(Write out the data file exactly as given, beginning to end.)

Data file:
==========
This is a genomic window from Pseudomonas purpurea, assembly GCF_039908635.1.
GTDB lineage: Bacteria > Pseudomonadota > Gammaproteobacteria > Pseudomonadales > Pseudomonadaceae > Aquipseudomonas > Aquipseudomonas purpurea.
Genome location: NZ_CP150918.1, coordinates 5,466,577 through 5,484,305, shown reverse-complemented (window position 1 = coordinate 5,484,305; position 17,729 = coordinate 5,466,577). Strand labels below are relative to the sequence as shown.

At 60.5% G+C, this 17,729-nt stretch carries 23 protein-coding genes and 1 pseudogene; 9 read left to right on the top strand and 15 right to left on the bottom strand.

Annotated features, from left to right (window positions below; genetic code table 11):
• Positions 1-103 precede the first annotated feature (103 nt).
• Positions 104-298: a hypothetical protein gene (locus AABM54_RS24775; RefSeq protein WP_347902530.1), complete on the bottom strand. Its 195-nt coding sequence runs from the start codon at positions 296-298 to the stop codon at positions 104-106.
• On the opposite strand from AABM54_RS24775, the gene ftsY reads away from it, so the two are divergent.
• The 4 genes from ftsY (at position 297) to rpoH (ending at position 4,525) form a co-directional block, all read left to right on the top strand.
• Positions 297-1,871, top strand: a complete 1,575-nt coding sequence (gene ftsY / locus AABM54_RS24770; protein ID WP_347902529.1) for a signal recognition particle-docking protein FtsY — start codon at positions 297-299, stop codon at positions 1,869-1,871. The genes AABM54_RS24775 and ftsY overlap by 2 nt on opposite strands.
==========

This is a genomic window from Pseudomonas purpurea, assembly GCF_039908635.1.
GTDB lineage: Bacteria > Pseudomonadota > Gammaproteobacteria > Pseudomonadales > Pseudomonadaceae > Aquipseudomonas > Aquipseudomonas purpurea.
Genome location: NZ_CP150918.1, coordinates 5,466,577 through 5,484,305, shown reverse-complemented (window position 1 = coordinate 5,484,305; position 17,729 = coordinate 5,466,577). Strand labels below are relative to the sequence as shown.

At 60.5% G+C, this 17,729-nt stretch carries 23 protein-coding genes and 1 pseudogene; 9 read left to right on the top strand and 15 right to left on the bottom strand.

Annotated features, from left to right (window positions below; genetic code table 11):
• Positions 1-103 precede the first annotated feature (103 nt).
• Positions 104-298: a hypothetical protein gene (locus AABM54_RS24775; RefSeq protein WP_347902530.1), complete on the bottom strand. Its 195-nt coding sequence runs from the start codon at positions 296-298 to the stop codon at positions 104-106.
• On the opposite strand from AABM54_RS24775, the gene ftsY reads away from it, so the two are divergent.
• The 4 genes from ftsY (at position 297) to rpoH (ending at position 4,525) form a co-directional block, all read left to right on the top strand.
• Positions 297-1,871, top strand: a complete 1,575-nt coding sequence (gene ftsY / locus AABM54_RS24770; protein ID WP_347902529.1) for a signal recognition particle-docking protein FtsY — start codon at positions 297-299, stop codon at positions 1,869-1,871. The genes AABM54_RS24775 and ftsY overlap by 2 nt on opposite strands.